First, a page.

The CQC has published its second annual report to Parliament on the state of health and social care in England. In general, the CQC noted that there have been improvements but it stressed that there are areas which it says have not improved fast enough.
Some key observations set out in the report include:
- there was a substantial increase in the number of care homes and home care services meeting safe care standards;
- the quality of care arranged by councils has improved;
- there is generally greater access to personalised support, through direct payments or personal budgets, but there are regional variations in practice across the country; and
- the quality of care services operated by councils and the voluntary sector were found to generally be higher than those run by the private sector.
Areas where the CQC has been critical of current practice include observations that:
- as many as 40 per cent of patients say they were not told what danger signals to watch for after they went home from hospital and 45 per cent report that they did not have enough information about the side effects of medication;
- mental health commissioners are finding it difficult to balance spending on prevention while funding services for people with high level needs;
- some mental health services applied security measures in ways that placed unnecessary restriction on autonomy or compromised privacy;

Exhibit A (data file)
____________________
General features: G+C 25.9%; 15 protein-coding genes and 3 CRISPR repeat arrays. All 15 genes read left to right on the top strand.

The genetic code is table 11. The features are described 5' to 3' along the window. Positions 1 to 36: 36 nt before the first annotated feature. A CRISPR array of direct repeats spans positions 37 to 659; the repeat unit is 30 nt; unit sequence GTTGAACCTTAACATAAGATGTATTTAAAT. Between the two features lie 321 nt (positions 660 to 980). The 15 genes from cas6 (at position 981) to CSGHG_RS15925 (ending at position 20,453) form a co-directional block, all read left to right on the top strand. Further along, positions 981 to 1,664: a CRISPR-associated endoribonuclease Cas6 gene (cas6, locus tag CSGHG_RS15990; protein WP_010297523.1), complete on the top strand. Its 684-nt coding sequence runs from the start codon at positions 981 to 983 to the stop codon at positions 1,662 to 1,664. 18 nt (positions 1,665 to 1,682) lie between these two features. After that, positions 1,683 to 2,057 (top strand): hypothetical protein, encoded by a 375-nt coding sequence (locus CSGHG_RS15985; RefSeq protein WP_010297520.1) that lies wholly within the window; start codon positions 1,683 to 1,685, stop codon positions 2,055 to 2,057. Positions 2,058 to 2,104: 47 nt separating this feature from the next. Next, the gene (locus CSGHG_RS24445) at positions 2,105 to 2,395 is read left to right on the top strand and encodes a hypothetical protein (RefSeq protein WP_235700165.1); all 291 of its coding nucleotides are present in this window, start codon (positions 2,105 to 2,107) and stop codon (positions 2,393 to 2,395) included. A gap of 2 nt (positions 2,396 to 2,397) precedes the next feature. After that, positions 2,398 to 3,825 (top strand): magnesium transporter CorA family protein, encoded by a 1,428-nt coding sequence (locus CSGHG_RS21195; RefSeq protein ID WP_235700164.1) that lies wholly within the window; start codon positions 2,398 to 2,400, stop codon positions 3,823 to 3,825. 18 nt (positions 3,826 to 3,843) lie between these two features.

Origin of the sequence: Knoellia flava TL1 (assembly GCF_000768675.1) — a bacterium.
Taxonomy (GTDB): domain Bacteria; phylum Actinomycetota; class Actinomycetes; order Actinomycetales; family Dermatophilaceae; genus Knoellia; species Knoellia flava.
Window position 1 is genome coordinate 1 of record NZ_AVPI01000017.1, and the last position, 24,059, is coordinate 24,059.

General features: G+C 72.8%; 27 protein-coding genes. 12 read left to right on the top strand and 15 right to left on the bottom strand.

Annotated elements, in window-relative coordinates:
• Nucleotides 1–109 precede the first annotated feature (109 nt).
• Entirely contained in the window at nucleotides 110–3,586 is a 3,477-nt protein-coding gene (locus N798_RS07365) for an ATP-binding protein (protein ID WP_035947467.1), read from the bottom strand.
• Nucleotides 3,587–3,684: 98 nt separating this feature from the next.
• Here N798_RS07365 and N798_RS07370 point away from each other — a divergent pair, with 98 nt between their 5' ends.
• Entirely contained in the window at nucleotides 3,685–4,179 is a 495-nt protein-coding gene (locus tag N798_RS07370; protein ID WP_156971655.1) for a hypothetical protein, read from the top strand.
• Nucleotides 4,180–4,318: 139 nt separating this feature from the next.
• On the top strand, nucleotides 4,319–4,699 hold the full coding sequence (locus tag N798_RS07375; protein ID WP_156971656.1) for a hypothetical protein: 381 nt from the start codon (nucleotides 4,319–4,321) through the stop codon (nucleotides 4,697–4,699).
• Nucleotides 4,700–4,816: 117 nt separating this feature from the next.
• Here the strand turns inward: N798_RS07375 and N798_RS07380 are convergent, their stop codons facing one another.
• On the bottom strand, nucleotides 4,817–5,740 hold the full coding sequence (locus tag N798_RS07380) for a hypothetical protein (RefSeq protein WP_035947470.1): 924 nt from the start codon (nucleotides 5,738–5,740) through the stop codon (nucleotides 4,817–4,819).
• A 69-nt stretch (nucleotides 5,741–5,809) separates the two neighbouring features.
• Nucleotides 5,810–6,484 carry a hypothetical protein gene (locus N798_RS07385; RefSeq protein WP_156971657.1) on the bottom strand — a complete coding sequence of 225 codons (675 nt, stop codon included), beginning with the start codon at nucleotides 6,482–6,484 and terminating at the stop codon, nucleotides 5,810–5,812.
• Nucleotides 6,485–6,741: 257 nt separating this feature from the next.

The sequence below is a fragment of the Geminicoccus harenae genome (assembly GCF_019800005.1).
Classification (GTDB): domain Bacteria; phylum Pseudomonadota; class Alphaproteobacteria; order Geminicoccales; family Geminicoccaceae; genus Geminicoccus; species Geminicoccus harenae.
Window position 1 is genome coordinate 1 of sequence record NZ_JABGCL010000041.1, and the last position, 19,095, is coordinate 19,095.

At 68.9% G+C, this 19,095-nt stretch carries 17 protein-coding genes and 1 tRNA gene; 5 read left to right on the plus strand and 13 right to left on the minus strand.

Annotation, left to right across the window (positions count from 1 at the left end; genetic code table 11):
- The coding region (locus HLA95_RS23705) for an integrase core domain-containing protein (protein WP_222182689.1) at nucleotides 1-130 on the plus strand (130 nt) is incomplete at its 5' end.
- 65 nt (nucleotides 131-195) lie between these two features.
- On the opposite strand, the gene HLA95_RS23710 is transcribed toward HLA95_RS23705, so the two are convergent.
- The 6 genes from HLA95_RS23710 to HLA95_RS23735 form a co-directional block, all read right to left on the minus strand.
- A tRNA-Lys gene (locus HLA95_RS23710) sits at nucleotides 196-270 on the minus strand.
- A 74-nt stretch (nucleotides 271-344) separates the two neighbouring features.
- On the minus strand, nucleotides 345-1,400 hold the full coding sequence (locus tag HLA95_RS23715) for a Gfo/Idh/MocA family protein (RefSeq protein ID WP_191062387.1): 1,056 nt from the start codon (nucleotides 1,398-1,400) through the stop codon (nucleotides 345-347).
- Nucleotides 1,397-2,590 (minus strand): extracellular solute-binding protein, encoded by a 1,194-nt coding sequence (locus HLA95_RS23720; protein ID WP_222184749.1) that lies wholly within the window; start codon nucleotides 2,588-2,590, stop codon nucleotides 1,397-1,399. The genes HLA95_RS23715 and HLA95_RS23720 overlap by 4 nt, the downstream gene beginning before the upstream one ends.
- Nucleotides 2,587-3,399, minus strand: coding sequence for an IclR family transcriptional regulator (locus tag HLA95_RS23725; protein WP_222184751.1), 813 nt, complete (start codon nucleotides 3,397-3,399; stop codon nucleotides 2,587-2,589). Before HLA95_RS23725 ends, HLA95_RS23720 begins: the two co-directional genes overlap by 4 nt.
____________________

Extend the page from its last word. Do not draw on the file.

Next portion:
- there is significant regional variation in the extent to which mental health patients are involved in planning and reviewing their care; and
- the quality of some mental health inpatient services continued to cause concern, for example where the CQC observed over-occupied inpatient wards, lack of one-to-one work with patients, or unnecessary restrictions of liberty.
Despite highlighting these areas of concern the CQC report urges providers and commissioners not to lose sight of the progress being made. CQC's chair, Dame Jo Williams, said:
"There have been significant improvements in outcomes for people who use services and these services should be congratulated for the work they have done. However, the overall picture is far from perfect and it will be vital for all parts of the health and social care system to continue this upward trend and consolidate the best of what has worked well for people who use services.
We hope that in the future, service providers and commissioners don’t lose sight of the good work that has already been done. The truly good care is care that is centred around the individual and tailored to their needs."